The Soft C
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Transcript The Soft C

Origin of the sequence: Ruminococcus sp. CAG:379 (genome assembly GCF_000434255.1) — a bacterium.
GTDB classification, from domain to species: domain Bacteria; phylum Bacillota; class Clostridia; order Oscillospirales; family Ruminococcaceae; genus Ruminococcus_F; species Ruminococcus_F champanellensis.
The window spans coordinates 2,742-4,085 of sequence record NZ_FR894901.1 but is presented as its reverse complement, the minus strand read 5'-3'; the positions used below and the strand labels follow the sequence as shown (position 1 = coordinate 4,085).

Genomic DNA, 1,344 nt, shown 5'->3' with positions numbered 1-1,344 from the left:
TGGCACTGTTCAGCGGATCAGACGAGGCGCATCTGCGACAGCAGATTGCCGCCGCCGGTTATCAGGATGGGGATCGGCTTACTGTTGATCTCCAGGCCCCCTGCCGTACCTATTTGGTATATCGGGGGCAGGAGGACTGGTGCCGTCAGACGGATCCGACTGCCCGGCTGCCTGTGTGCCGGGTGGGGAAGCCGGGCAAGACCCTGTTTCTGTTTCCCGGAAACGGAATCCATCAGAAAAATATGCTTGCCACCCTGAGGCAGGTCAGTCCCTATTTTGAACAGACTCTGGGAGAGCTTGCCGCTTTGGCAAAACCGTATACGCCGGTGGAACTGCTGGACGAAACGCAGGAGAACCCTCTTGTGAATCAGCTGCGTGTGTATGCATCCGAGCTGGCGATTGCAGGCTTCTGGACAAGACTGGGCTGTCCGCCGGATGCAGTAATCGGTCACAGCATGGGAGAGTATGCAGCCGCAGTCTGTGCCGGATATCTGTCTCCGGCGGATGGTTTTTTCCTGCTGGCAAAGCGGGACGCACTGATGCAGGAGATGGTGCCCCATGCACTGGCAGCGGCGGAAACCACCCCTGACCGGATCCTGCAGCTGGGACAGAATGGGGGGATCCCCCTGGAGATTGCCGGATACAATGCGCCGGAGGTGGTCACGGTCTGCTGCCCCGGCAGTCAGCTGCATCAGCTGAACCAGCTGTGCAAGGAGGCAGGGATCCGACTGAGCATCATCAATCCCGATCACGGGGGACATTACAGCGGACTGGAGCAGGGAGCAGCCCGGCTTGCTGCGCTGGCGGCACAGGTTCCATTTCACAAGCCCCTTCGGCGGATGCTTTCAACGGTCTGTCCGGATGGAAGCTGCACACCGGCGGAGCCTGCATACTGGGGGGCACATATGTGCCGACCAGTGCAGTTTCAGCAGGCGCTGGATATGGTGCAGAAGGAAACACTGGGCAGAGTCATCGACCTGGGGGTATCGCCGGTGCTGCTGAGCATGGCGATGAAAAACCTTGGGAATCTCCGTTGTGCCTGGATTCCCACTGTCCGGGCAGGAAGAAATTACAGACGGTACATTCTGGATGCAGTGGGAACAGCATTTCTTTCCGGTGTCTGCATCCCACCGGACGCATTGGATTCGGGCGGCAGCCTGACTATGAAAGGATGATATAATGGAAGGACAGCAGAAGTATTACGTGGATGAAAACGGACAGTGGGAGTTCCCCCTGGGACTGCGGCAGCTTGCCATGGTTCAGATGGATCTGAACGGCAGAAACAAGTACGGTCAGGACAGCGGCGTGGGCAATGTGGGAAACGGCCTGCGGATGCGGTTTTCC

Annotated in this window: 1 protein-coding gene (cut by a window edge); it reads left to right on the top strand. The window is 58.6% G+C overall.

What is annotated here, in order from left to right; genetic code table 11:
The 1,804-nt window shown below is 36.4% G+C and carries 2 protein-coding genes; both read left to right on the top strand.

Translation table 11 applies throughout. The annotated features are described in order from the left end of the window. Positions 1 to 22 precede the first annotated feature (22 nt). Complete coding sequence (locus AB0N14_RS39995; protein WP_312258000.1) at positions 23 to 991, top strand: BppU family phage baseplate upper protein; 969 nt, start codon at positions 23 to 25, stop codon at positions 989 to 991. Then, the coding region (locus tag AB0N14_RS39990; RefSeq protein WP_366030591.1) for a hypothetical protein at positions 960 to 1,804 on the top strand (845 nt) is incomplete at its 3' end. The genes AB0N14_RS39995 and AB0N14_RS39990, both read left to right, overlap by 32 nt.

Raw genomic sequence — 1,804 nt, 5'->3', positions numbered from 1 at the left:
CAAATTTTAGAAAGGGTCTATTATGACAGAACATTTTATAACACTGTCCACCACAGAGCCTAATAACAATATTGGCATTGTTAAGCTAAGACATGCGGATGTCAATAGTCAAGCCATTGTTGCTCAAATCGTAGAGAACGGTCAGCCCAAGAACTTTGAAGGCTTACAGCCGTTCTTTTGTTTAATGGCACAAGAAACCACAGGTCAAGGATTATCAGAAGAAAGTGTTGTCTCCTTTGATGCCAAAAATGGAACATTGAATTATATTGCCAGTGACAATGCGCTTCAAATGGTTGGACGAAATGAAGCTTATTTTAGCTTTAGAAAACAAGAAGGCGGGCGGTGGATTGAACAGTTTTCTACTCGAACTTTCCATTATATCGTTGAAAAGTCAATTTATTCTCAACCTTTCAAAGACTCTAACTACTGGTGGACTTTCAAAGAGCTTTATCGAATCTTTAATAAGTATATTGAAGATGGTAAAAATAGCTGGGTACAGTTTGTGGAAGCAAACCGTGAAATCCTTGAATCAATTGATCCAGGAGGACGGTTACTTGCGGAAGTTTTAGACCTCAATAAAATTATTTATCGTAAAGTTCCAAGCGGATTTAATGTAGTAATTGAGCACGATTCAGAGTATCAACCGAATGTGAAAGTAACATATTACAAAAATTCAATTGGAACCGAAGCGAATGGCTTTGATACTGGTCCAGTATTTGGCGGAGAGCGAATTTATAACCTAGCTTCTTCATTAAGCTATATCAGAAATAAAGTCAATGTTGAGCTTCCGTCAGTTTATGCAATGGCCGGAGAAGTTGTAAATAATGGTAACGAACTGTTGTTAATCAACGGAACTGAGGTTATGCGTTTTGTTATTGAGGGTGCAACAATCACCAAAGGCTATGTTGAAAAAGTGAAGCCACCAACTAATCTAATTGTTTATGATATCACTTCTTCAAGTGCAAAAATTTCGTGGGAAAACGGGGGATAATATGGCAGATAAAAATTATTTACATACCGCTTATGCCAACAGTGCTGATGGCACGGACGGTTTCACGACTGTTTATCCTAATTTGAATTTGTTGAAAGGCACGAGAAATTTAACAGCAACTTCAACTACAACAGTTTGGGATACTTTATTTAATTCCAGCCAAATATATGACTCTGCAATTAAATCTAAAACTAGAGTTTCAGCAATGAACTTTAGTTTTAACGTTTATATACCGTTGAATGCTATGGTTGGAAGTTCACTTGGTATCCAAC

"Dee! What on Earth is going on in here?!" "Oh. I am trying to soften the letter C." "You don't soften C by warming it up! You do it by putting certain letters after it!" Let's learn what Kala means by explaining "The Soft C". You may already know that the letter C says /k/ as in cake, cot, click, or cucumber. But, the letter C can also make another, softer sound. It can say /s/ just like the letter S. But this doesn't happen all the time. It can happen when the letter C is followed by one of three specific letters. E, I, or Y. Let's say them with Kala! "CE, CI, CY /S/!" The E, I, and Y work their magic on C, softening the sound it makes in a word. Let’s look at some C E examples! C says /s/ in cent, face, and ice because the letter E comes right after the letter C in each of these words. If we read these words with the hard /k/ sound, that would be incorrect. For example, kent doesn't sound right. Now let’s look at some C-I examples! The first C in circus and circle says /s/ because the letter I comes right after the first C in each of these words. The second C in both of these words still makes the hard /k/ sound because other letters come after them. Finally, let’s look at C Y examples! C says /s/ in fancy and spicy because the letter Y comes right after C in both examples. Now that we know about the soft C, let's try sorting words with hard and soft C sounds. The first word is cement. Does this word have a hard or soft C? It has a soft C since it is followed by the letter E which makes it say /s/, cement. How about the word candy? Does this word have a hard or soft C? It has a hard C since it is not followed by an E, I, or Y. It is followed by an A, so it says /k/, candy. What about the last example, city? It has a soft C since it is followed by the letter I which makes it say /s/, city. Now that Dee knows the correct way to soften the letter C, let's remember! Today we learned about the soft C which makes the sound: /s/. C can say /s/ when an E, I, or a Y comes right after it in a word. When it is followed by any other letter, the C makes the harder /k/ sound. "Um, I will be right back, Kala." "Why? Where are you going?" “I need to get the letter G out of the hot tub.” "The hot tub?!” “Yes, I was trying to soften it too, but now I realize that’s probably not how you do it either.” "You are correct, Dee, but that's a whole other video!"